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Istanbul bombing revives old fears of terror in Turkey

Istiklal Avenue blast recalls period between 2015 and 2016, when thousands of attacks ripped through the country causing horror and havoc
A relative of two victims of Sunday's blast mourns during their funeral ceremony in Istanbul (Reuters)
A relative of two victims of Sunday's blast mourns during their funeral ceremony in Istanbul (Reuters)
By in
Istanbul, Turkey

As Istanbul shakes off the first apparent terror attack in six years, old fears have begun creeping back into the minds of the Turkish city’s residents.

Could this herald the start of another era of attacks, such as those seen in 2015 and 2016, when Kurdish groups and the Islamic State killed thousands, sowing horror and misery and placing a chokehold on Turkey’s economy and social welfare system?

Those years may have been the most violent period in recent Turkish history. Attacks by PKK-linked groups prompted a ferocious military campaign in southeast Turkey; the Islamic State group (IS) was a constant menace, and a failed coup attempt killed 251 people.

Muhlis Balik, a lawyer and Istanbul resident, told Middle East Eye that this latest attack, which killed six and wounded dozens on the pulsing Istiklal Avenue, was the last thing the country needs right now.

“People are angry, unhappy and increasingly becoming hopeless,” he said. Turkey is struggling with surging inflation, with the lira depreciating almost 300 percent against the dollar over the past year. Balik believes that the country may not be able to put up with further instability.

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“Most of my clients are businesspeople who have been exporting multiple goods to Europe, thanks to the currency gap as well as to the failure of most European companies to absorb increasing transportation costs from China. Now, they are worried whether this attack is only the first one,” he said.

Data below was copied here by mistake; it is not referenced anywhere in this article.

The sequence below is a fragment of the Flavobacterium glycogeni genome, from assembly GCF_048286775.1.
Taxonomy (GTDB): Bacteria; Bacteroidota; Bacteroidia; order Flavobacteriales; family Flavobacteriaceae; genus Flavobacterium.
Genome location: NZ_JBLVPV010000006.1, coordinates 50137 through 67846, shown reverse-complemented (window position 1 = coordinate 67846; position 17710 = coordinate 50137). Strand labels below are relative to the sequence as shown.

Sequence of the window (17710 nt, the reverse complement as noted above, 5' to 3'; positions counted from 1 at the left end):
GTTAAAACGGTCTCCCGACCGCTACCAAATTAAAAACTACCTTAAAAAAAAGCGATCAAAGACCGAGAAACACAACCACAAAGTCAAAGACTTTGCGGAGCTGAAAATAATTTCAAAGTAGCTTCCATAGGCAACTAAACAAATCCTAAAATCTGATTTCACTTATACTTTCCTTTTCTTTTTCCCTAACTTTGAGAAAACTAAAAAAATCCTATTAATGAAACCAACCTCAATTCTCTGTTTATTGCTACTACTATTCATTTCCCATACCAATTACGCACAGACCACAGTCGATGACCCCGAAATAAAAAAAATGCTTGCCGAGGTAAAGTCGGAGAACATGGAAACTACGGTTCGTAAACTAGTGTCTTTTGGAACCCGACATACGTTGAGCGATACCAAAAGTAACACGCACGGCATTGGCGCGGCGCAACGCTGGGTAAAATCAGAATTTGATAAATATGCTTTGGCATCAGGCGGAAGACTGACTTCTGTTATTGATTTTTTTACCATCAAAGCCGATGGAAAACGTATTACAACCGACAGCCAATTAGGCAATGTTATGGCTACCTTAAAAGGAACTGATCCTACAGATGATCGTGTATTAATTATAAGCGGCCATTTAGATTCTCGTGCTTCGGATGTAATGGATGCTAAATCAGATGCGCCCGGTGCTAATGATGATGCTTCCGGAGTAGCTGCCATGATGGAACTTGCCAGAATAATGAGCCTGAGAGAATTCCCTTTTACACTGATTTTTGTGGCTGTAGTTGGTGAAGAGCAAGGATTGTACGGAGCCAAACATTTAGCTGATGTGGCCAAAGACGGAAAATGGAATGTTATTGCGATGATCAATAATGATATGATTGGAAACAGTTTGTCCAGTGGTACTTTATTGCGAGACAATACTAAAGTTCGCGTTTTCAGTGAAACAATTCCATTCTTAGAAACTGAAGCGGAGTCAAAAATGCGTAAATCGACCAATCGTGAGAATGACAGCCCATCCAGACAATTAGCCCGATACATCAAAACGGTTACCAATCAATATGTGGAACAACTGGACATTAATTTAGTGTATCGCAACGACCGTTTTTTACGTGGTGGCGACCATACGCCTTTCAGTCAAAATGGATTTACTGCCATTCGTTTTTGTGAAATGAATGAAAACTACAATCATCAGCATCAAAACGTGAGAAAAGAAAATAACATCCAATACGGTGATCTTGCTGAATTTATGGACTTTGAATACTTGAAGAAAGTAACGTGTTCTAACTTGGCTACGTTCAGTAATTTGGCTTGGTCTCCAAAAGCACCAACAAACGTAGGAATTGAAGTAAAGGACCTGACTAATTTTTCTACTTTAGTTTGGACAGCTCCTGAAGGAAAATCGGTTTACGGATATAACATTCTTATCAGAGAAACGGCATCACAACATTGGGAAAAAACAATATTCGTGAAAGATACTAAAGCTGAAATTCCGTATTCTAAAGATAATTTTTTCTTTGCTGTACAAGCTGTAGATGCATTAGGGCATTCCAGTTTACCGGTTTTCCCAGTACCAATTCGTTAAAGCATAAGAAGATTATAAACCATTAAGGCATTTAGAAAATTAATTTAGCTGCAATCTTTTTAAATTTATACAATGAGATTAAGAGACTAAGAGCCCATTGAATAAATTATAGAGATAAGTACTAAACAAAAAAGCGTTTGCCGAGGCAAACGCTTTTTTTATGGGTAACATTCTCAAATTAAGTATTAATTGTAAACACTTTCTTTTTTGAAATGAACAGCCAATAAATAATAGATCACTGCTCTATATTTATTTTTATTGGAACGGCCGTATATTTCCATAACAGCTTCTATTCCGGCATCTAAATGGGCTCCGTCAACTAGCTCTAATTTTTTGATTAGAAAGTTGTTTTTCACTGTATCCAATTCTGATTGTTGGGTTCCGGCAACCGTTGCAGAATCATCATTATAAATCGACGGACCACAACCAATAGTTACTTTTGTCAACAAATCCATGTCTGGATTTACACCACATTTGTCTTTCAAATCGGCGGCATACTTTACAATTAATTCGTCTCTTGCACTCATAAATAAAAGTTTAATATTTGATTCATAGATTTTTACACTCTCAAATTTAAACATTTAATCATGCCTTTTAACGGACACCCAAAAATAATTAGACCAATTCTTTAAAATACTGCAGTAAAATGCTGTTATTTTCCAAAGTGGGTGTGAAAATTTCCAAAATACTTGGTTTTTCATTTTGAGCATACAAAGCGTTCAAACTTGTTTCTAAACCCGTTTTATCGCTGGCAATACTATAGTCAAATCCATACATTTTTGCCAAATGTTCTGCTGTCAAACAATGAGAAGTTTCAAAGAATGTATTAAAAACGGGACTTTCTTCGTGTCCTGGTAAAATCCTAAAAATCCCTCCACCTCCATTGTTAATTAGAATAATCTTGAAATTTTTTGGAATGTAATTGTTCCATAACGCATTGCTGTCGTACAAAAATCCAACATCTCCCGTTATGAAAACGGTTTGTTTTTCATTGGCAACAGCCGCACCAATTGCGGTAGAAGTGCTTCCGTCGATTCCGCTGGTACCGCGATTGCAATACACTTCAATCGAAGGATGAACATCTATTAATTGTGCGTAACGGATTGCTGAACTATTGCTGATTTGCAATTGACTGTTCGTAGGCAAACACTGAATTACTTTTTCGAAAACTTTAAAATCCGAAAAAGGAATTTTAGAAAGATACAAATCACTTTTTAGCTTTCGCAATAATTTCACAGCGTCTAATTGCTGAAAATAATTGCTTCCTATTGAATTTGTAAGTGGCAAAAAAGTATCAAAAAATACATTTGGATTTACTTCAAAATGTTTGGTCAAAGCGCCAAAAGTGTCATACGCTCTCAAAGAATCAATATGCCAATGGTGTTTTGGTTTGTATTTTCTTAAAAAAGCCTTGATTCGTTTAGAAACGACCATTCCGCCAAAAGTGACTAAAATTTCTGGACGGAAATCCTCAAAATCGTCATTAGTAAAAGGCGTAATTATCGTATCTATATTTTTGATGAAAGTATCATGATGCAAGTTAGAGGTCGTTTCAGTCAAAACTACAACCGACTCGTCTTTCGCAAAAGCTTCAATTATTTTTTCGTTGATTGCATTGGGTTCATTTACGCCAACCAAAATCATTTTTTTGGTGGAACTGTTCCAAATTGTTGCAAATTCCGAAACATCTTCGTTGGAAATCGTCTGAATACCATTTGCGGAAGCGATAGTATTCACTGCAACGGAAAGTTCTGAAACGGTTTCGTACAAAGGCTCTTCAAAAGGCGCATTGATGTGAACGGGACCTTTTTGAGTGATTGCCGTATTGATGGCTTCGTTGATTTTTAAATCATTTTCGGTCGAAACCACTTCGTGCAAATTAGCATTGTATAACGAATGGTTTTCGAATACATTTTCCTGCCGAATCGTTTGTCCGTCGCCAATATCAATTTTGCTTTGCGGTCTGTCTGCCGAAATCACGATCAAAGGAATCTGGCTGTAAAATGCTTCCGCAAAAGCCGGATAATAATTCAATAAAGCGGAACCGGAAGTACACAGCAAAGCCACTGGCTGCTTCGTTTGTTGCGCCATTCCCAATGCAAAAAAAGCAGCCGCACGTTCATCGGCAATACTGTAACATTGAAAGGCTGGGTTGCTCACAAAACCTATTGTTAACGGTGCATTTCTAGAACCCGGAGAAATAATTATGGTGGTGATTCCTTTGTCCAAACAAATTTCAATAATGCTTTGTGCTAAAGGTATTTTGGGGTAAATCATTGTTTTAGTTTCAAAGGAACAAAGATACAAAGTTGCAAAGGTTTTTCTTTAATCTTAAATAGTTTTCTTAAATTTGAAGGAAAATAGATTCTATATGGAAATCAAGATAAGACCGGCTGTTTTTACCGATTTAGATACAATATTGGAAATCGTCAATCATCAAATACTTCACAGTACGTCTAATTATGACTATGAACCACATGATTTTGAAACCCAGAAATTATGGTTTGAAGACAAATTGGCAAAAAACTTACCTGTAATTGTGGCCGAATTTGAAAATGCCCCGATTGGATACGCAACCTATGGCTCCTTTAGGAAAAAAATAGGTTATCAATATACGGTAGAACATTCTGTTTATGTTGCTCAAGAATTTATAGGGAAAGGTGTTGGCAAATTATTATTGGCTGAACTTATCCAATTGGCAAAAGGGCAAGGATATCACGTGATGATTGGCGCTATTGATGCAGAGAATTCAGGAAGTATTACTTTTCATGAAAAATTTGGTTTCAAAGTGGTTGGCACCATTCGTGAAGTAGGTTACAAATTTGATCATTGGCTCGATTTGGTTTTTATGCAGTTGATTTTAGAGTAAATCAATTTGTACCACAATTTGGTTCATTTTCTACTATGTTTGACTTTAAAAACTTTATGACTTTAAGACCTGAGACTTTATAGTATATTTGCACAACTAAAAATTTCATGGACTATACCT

What we know so far about the Istanbul bombing

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Turkey's Interior Minister Suleyman Soylu has accused the Kurdistan Workers' Party (PKK) armed group of responsibility for a bombing in a busy Istanbul street that killed six people and wounded scores more.

Istanbul police said dozens of people had been arrested over Sunday's attack, including a woman suspected of having planted the bomb.

The PKK on Monday denied responsibilty for the attack and no group has so far claimed it.

In a statement on its website, the PKK said: "It is out of [the] question for us to target civilians in any way."

Here's what we know so far about the blast:

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The suspect

Istanbul police say 46 people have been arrested over the attack, including a woman suspected of having planted the bomb.

The police said Ahlam Albashir is a Syrian national and that she had confessed to being trained by the PKK.

Footage released by the Istanbul police appeared to show that Albashir had a gun and some ammunition at her residence, along with a considerable amount of cash and some gold.

'Assassination' foiled

Soylu said on Monday morning in a live television interview from Istiklal Avenue, where the bombing hit, that if Albashir had not been arrested she could have escaped to Greece.

The minister also said that authorities had a phone tap showing that the PKK had ordered Albashir's killing after the attack and that authorities had arrested the person sent to kill her.

US criticised over attack

Condemnations of the attack and condolences for the victims have poured in from the United States, the European Union, Egypt, Ukraine, Greece and several other countries.